Theo James as the Vampire David (the guy in blue in the picture) delivered another decent performance but David has a rather small role in the grand scheme of things and so neither the actor nor the character really gets to shine. That said, for the scenes he is in, he delivers well enough and his action scenes against Lycans are quite good too. He uses an iron chain-whip to fight so that alone takes his character up a few notches on the badass-o-meter.
And finally we have Michael Ealy as Detective Sebastian who is tasked with investigating the disappearance of Selene and Eve from a research facility. Ealy’s performance is forgettable. This is not quite accurate to say, but his performance lacks any kind of emotion at all. You just don’t feel any need to connect with his character and that is rather disappointing. A longer movie could have helped his case I think, but, the movie’s length is as it is.
And then there are the other small characters like Stephen Rea’s Dr Jacob Lane and Charles Dance’s Thomas, the leader of one of the surviving Vampire covens and David’s father. Both of them are rather lackluster, especially they have both turned out rather great performances previously: Rea as Inspector Finch in V for Vendetta and Dance as Tywin Lannister in HBO’s Game of Thrones. But that’s ok since none of them are really that integral to the plot anyway, Dance more so than Rea. If their performances had been stronger and livelier, then that would have only helped Awakening but it is no deal-breaker, at least not to me.
The pacing of the movie is solid. There is never a dull moment because the action is quick with its adrenaline-rush and the dramatic parts are just the right length too and none of the scenes are strung out more than they should be either. My only complaint with Awakening is that it is too short by a good fifteen-twenty minutes, especially when compared with both Underworld and Underworld: Evolution. The movie could definitely, definitely have been longer and it would have delivered a much better experience, although it still got the job done and delivered on its promise of another great supernatural/horror action film.
The score of the movie (not the soundtrack) is also very good. It is appropriate in all places and at times, especially towards the end, it is quite a sweeping, epic score too and I quite liked it. The score is to be released on Valentine’s Day from what I’m told and I just might go out and buy it.
The 3D aspect of the film is the best part of Awakening. It is a very dominant feature and you can see the 3D scenes as real and proper 3D scenes rather than what appears to be 2D slapped on 3D. Comparing this to Captain America, which was the last 3D film I saw, Awakening is miles ahead of the competition. I was initially regretting that there wasn’t a regular version of the film released here but after seeing the 3D version, I have to admit that I was blown-away. I wasn’t expecting it to be so good. You can actually see the waterfalls falling towards you. You can see David’s chain-whip coming towards you. Selene actually moves forwards and she throws her hand-mine-thingamajigs towards you. All in all, a very good effort at a 3D print.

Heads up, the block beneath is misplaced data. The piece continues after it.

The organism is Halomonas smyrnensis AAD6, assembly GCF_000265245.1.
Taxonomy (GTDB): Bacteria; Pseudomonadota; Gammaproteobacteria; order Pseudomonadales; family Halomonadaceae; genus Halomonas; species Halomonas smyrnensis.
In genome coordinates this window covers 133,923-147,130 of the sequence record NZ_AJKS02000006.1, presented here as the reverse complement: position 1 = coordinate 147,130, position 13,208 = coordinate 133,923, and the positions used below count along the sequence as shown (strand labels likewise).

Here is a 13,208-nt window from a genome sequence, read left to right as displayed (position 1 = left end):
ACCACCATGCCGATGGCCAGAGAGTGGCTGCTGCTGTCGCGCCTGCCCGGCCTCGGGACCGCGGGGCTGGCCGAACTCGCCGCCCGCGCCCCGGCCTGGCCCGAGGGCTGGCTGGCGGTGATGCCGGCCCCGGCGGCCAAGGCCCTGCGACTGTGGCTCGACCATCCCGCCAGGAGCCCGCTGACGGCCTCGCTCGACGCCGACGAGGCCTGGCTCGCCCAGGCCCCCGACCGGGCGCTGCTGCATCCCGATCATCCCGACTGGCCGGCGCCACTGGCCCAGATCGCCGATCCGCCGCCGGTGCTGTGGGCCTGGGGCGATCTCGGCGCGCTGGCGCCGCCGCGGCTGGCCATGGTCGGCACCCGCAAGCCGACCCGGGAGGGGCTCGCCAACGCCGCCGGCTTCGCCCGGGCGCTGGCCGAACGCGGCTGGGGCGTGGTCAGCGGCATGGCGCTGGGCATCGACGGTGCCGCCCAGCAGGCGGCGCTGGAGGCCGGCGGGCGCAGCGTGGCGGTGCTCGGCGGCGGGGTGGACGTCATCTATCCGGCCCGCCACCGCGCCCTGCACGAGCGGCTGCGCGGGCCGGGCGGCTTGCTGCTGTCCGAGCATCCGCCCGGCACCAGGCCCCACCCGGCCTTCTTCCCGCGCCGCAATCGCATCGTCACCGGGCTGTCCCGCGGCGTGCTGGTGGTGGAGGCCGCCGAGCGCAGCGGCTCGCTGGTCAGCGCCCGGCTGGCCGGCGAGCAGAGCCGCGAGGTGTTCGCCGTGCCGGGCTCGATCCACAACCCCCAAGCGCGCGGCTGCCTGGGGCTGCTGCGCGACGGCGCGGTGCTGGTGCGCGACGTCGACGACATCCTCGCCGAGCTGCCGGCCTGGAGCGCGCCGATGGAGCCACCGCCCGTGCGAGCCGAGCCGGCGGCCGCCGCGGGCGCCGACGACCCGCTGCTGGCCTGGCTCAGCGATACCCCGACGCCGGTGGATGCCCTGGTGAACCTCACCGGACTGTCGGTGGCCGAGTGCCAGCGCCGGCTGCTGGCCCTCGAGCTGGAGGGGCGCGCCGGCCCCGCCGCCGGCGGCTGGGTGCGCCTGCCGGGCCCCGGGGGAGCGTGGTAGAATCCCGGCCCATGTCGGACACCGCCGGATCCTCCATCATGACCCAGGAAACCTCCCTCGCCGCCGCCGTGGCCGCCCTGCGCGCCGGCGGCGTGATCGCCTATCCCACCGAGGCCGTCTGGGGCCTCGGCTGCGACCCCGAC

Another thing in Awakening is that you can both feel and see the passion of the directors, the writers and the actors, among others. The story on its own is quite tight and while more would have been good, it still chugs along nicely and there aren’t any loose ends that are detrimental to the finished product. When I watched the film, I was drawn into the story, and I connected with the characters. For me, it was quite easy to see that this is a film that is contextually appropriate to have been made and that it is not there just to cash in on the franchise’s popularity but is also a story that needed to be told, given the right impetus. I’m actually glad that Awakening was made because the ending of Evolution was quite open and while the fourth installment doesn’t go in the direction I was hoping it would, it is nevertheless still an integral part of the franchise.
All in all, I recommend Underworld: Awakening quite highly and I encourage everyone to see it, even if you have only seen Underworld. It is a very good movie with strong acting, a strong script, strong atmosphere and a story that should be told.
Posted on February 13, 2014, in Movie Reviews, Review Central and tagged Björn Stein, Charles Dance, India Eisley, Kate Beckinsale, Lakeshore Entertainment, Len Wiseman, Måns Mårlind, Michael Ealy, Sandrine Holt, science fantasy, Stephen Rea, Theo James, Underworld, Underworld: Awakening, Urban Fantasy, Vampires. Bookmark the permalink. Leave a comment.